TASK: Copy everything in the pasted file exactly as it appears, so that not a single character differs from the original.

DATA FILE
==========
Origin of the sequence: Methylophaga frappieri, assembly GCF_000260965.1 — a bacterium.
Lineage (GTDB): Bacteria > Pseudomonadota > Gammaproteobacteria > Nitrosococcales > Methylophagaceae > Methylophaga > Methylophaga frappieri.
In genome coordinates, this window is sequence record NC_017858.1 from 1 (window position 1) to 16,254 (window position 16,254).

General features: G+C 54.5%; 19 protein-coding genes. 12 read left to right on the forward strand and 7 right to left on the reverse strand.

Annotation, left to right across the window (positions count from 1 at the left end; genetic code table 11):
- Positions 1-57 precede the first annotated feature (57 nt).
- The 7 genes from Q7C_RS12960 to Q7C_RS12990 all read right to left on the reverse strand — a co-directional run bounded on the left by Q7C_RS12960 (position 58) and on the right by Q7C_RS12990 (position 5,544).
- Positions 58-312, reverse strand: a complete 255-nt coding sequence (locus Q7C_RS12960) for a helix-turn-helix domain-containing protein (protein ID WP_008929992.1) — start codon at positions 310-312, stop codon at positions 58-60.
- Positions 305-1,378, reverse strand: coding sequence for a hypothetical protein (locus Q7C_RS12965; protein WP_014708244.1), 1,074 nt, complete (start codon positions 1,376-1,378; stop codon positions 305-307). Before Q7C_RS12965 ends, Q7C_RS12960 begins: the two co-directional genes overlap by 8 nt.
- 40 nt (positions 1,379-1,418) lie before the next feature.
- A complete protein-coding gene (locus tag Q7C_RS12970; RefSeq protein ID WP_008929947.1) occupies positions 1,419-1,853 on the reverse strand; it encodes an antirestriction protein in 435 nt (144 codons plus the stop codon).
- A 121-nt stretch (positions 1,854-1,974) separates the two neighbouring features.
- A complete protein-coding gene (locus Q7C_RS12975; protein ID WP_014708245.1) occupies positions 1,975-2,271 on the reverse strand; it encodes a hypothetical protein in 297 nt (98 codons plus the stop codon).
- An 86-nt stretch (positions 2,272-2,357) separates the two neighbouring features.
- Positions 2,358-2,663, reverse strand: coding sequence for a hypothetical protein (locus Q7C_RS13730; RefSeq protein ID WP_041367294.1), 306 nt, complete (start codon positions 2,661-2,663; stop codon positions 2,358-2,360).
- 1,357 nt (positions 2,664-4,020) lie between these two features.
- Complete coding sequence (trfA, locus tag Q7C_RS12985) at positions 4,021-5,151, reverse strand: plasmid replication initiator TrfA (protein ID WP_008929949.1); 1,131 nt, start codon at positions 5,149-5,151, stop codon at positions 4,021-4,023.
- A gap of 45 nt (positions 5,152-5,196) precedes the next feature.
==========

Origin of the sequence: Methylophaga frappieri, assembly GCF_000260965.1 — a bacterium.
Lineage (GTDB): Bacteria > Pseudomonadota > Gammaproteobacteria > Nitrosococcales > Methylophagaceae > Methylophaga > Methylophaga frappieri.
In genome coordinates, this window is sequence record NC_017858.1 from 1 (window position 1) to 16,254 (window position 16,254).

General features: G+C 54.5%; 19 protein-coding genes. 12 read left to right on the forward strand and 7 right to left on the reverse strand.

Annotation, left to right across the window (positions count from 1 at the left end; genetic code table 11):
- Positions 1-57 precede the first annotated feature (57 nt).
- The 7 genes from Q7C_RS12960 to Q7C_RS12990 all read right to left on the reverse strand — a co-directional run bounded on the left by Q7C_RS12960 (position 58) and on the right by Q7C_RS12990 (position 5,544).
- Positions 58-312, reverse strand: a complete 255-nt coding sequence (locus Q7C_RS12960) for a helix-turn-helix domain-containing protein (protein ID WP_008929992.1) — start codon at positions 310-312, stop codon at positions 58-60.
- Positions 305-1,378, reverse strand: coding sequence for a hypothetical protein (locus Q7C_RS12965; protein WP_014708244.1), 1,074 nt, complete (start codon positions 1,376-1,378; stop codon positions 305-307). Before Q7C_RS12965 ends, Q7C_RS12960 begins: the two co-directional genes overlap by 8 nt.
- 40 nt (positions 1,379-1,418) lie before the next feature.
- A complete protein-coding gene (locus tag Q7C_RS12970; RefSeq protein ID WP_008929947.1) occupies positions 1,419-1,853 on the reverse strand; it encodes an antirestriction protein in 435 nt (144 codons plus the stop codon).
- A 121-nt stretch (positions 1,854-1,974) separates the two neighbouring features.
- A complete protein-coding gene (locus Q7C_RS12975; protein ID WP_014708245.1) occupies positions 1,975-2,271 on the reverse strand; it encodes a hypothetical protein in 297 nt (98 codons plus the stop codon).
- An 86-nt stretch (positions 2,272-2,357) separates the two neighbouring features.
- Positions 2,358-2,663, reverse strand: coding sequence for a hypothetical protein (locus Q7C_RS13730; RefSeq protein ID WP_041367294.1), 306 nt, complete (start codon positions 2,661-2,663; stop codon positions 2,358-2,360).
- 1,357 nt (positions 2,664-4,020) lie between these two features.
- Complete coding sequence (trfA, locus tag Q7C_RS12985) at positions 4,021-5,151, reverse strand: plasmid replication initiator TrfA (protein ID WP_008929949.1); 1,131 nt, start codon at positions 5,149-5,151, stop codon at positions 4,021-4,023.
- A gap of 45 nt (positions 5,152-5,196) precedes the next feature.